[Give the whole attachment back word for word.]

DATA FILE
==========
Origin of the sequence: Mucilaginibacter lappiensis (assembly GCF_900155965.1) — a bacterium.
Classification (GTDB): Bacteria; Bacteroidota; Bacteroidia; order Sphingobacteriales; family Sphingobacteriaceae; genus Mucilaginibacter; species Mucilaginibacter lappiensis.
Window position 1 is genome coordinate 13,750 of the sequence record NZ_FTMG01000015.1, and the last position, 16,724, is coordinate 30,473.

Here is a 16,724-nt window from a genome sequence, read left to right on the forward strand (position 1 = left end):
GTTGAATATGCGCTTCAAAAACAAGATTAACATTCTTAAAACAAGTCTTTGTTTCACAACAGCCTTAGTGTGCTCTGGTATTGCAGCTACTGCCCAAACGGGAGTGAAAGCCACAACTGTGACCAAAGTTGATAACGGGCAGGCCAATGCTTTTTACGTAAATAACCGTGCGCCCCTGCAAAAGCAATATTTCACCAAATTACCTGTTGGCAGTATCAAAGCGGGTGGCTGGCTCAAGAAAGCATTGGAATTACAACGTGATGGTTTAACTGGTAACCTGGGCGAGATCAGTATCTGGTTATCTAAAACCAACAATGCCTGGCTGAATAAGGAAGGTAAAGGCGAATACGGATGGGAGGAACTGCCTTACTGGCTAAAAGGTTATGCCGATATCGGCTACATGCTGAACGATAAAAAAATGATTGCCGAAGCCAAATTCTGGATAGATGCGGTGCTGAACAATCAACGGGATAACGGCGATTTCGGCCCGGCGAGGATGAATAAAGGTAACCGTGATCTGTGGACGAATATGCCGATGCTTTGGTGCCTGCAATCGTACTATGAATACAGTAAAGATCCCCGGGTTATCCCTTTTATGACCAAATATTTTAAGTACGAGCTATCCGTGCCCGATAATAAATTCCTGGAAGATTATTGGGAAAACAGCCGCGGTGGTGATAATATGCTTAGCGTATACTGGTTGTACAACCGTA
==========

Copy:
Origin of the sequence: Mucilaginibacter lappiensis (assembly GCF_900155965.1) — a bacterium.
Classification (GTDB): Bacteria; Bacteroidota; Bacteroidia; order Sphingobacteriales; family Sphingobacteriaceae; genus Mucilaginibacter; species Mucilaginibacter lappiensis.
Window position 1 is genome coordinate 13,750 of the sequence record NZ_FTMG01000015.1, and the last position, 16,724, is coordinate 30,473.

Here is a 16,724-nt window from a genome sequence, read left to right on the forward strand (position 1 = left end):
GTTGAATATGCGCTTCAAAAACAAGATTAACATTCTTAAAACAAGTCTTTGTTTCACAACAGCCTTAGTGTGCTCTGGTATTGCAGCTACTGCCCAAACGGGAGTGAAAGCCACAACTGTGACCAAAGTTGATAACGGGCAGGCCAATGCTTTTTACGTAAATAACCGTGCGCCCCTGCAAAAGCAATATTTCACCAAATTACCTGTTGGCAGTATCAAAGCGGGTGGCTGGCTCAAGAAAGCATTGGAATTACAACGTGATGGTTTAACTGGTAACCTGGGCGAGATCAGTATCTGGTTATCTAAAACCAACAATGCCTGGCTGAATAAGGAAGGTAAAGGCGAATACGGATGGGAGGAACTGCCTTACTGGCTAAAAGGTTATGCCGATATCGGCTACATGCTGAACGATAAAAAAATGATTGCCGAAGCCAAATTCTGGATAGATGCGGTGCTGAACAATCAACGGGATAACGGCGATTTCGGCCCGGCGAGGATGAATAAAGGTAACCGTGATCTGTGGACGAATATGCCGATGCTTTGGTGCCTGCAATCGTACTATGAATACAGTAAAGATCCCCGGGTTATCCCTTTTATGACCAAATATTTTAAGTACGAGCTATCCGTGCCCGATAATAAATTCCTGGAAGATTATTGGGAAAACAGCCGCGGTGGTGATAATATGCTTAGCGTATACTGGTTGTACAACCGTA